The Incompatibility of Middle Knowledge and Libertarian Freedom

by Max Andrews

The following is a guest blog post by Roger Turner, a Philosophy Ph.D. candidate at the University of Tennessee.

If you’re a Molinist—at any rate, if you believe that God has middle knowledge—you believe that God knows whether or not any given counterfactual, or subjunctive conditional is true.  What’s more, you probably believe this because you think it helps make clear how it is possible that humans can act freely even though God knows, before they act, how they’ll act.  And you probably want to have some grasp on how all that works because you’re a libertarian with respect to freedom.  That is, you think that determinism and free will are incompatible, but you believe that divine foreknowledge and free will are compatible.  If you are a libertarian, you think that indeterminism is true.  In other words, you think that the theses ‘the conjunction of the past and laws of nature entails a unique future’ and ‘nobody has a choice about the future because nobody has a choice about what God foreknows’ are false.  So, the idea of middle knowledge seems to be the best way to duck and dodge the relevant snares.  But there’s a puzzle here.  There appears to be a significant tension between one’s being a libertarian about freedom, and one’s being a Molinist.  In what follows, I hope to illuminate the problem.

Take your friend, Jones.  If you believe God has middle knowledge, you probably believe that, if you were to ask God what Jones would do in such and such a circumstance, God would know the answer to your question.  God would respond, so you think, with something like the following:  “If Jones were in C, he would freely A.”  And you’d feel pretty confident that God’s having answered this way fails to undermine Jones’s freedom because you think that God’s belief about whether or not Jones A’s in C depends on Jones and whether or not Jones A’s in C and not the other way around (i.e. Jones’s Aing in C doesn’t depend on God’s knowing that, if Jones were in C, he would A).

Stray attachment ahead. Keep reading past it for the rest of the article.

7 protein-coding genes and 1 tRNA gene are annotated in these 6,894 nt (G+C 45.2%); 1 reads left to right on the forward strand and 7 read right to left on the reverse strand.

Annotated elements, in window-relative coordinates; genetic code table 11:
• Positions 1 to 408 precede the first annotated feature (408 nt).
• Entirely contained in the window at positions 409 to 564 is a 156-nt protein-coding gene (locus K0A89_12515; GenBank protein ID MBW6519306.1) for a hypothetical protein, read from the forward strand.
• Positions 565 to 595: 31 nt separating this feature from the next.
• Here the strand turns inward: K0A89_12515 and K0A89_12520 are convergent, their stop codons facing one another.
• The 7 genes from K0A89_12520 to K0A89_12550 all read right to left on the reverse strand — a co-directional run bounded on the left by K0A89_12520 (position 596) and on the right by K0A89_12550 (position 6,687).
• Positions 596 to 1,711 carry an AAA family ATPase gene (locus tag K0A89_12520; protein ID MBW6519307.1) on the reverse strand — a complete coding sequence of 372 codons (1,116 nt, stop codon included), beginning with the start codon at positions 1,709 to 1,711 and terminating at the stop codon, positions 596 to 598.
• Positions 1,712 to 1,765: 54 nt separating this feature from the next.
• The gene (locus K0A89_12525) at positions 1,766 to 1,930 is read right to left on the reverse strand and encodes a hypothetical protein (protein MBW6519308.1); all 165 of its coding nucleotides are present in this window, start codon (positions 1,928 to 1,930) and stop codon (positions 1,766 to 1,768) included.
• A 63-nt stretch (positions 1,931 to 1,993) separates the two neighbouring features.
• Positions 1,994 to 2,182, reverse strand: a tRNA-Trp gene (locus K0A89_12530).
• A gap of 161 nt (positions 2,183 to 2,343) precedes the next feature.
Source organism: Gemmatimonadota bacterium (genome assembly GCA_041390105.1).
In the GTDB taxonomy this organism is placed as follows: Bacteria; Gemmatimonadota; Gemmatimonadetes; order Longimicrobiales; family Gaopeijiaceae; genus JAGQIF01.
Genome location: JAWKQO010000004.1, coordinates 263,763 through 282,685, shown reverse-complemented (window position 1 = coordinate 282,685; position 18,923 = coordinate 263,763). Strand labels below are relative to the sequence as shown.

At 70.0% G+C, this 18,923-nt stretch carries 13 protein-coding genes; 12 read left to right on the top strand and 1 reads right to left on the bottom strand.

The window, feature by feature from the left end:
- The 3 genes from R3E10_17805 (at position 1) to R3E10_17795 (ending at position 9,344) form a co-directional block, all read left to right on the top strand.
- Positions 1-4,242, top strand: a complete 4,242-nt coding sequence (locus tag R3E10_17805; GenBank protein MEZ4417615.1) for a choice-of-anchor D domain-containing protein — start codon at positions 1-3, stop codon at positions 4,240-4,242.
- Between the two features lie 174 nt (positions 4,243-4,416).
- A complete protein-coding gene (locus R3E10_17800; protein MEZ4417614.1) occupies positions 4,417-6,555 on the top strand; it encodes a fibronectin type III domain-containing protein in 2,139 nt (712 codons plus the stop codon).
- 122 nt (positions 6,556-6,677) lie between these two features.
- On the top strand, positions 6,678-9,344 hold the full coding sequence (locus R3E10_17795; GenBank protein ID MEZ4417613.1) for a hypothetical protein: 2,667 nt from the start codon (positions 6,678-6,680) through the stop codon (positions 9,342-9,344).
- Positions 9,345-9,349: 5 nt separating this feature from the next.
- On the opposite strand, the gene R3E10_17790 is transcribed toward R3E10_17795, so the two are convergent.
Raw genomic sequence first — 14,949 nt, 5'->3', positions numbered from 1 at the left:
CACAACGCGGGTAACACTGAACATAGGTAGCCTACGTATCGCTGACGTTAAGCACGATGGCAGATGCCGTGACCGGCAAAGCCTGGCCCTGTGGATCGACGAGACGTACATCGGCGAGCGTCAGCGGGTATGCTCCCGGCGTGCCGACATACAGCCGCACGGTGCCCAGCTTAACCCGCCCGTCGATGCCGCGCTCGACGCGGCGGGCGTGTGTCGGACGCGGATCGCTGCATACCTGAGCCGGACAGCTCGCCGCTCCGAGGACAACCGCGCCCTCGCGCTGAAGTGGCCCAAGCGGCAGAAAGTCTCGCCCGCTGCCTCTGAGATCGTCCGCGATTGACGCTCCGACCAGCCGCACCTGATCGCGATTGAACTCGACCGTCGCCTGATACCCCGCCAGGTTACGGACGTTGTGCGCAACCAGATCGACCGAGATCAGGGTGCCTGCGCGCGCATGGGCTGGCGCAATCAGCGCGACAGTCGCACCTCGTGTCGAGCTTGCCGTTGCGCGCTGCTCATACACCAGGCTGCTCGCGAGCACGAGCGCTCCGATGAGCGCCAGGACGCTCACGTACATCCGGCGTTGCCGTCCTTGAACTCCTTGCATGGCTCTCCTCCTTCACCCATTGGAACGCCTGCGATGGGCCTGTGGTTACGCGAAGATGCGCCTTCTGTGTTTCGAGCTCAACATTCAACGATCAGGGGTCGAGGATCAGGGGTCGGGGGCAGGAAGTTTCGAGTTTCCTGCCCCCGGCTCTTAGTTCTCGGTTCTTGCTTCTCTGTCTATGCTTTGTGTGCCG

Quick question, though: what is the truth value of a subjunctive conditional if indeterminism is true?  Here’s why I ask.  If a particular event is an indeterminate event (that is, the event is undetermined) the odds of that event’s happening are something like 50/50.  So, take Jones again and his being in C and whether or not he A’s.  If Jones’s Aing is undertermined, then he’s just as likely to A as he is to not-A given his being in C and an identical past up to the point of his being in C.  This is what indeterminism implies.  Given Jones’s past from t0 to the present moment, the moment just before he acts, Jones is supposed to be just as free to refrain from Aing as he is to A.  It can’t be the case, for example, that, if Jones is libertarianly free, he’d be more likely to A, given his past (or other conditions beyond his control), than he would be to refrain from Aing.  Because if that’s the case, then he’s got factors that are out of his control which bear on whether or not he A’s.  And this would absolve Jones of (at least part of) his responsibility for Aing (or refraining from A).  If we’re libertarians (and we usually are if we believe God has middle knowledge), then we think Jones has just as much chance of Aing, given that he’s in C, as he does refraining from A.

Okay, back to the question about the truth value of a subjunctive conditional given the truth of indeterminism.  The subjunctive conditional (this thing:  €®) expresses what would happen in the closest-by, relevant possible worlds.  So, take Jones again.  And express the proposition ‘if Jones were in C, he would freely A’ as follows:

JC nec. €→ A